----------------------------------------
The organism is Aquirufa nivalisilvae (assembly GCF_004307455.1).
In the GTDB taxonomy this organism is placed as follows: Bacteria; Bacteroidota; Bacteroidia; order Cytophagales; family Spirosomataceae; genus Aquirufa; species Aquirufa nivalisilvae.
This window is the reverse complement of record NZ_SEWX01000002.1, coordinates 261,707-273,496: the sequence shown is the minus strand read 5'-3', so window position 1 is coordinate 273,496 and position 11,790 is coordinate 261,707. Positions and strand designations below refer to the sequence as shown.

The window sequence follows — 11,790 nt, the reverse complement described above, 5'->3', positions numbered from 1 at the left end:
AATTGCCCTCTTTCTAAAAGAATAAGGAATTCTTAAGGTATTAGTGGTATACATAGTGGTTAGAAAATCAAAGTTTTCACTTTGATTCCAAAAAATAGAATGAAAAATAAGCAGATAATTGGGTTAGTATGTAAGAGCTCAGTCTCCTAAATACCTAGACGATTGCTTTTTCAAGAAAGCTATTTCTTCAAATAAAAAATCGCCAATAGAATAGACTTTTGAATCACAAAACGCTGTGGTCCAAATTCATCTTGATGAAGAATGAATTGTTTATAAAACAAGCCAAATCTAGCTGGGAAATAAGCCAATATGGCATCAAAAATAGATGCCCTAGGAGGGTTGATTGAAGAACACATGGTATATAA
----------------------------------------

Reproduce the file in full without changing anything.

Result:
The organism is Aquirufa nivalisilvae (assembly GCF_004307455.1).
In the GTDB taxonomy this organism is placed as follows: Bacteria; Bacteroidota; Bacteroidia; order Cytophagales; family Spirosomataceae; genus Aquirufa; species Aquirufa nivalisilvae.
This window is the reverse complement of record NZ_SEWX01000002.1, coordinates 261,707-273,496: the sequence shown is the minus strand read 5'-3', so window position 1 is coordinate 273,496 and position 11,790 is coordinate 261,707. Positions and strand designations below refer to the sequence as shown.

The window sequence follows — 11,790 nt, the reverse complement described above, 5'->3', positions numbered from 1 at the left end:
AATTGCCCTCTTTCTAAAAGAATAAGGAATTCTTAAGGTATTAGTGGTATACATAGTGGTTAGAAAATCAAAGTTTTCACTTTGATTCCAAAAAATAGAATGAAAAATAAGCAGATAATTGGGTTAGTATGTAAGAGCTCAGTCTCCTAAATACCTAGACGATTGCTTTTTCAAGAAAGCTATTTCTTCAAATAAAAAATCGCCAATAGAATAGACTTTTGAATCACAAAACGCTGTGGTCCAAATTCATCTTGATGAAGAATGAATTGTTTATAAAACAAGCCAAATCTAGCTGGGAAATAAGCCAATATGGCATCAAAAATAGATGCCCTAGGAGGGTTGATTGAAGAACACATGGTATATAA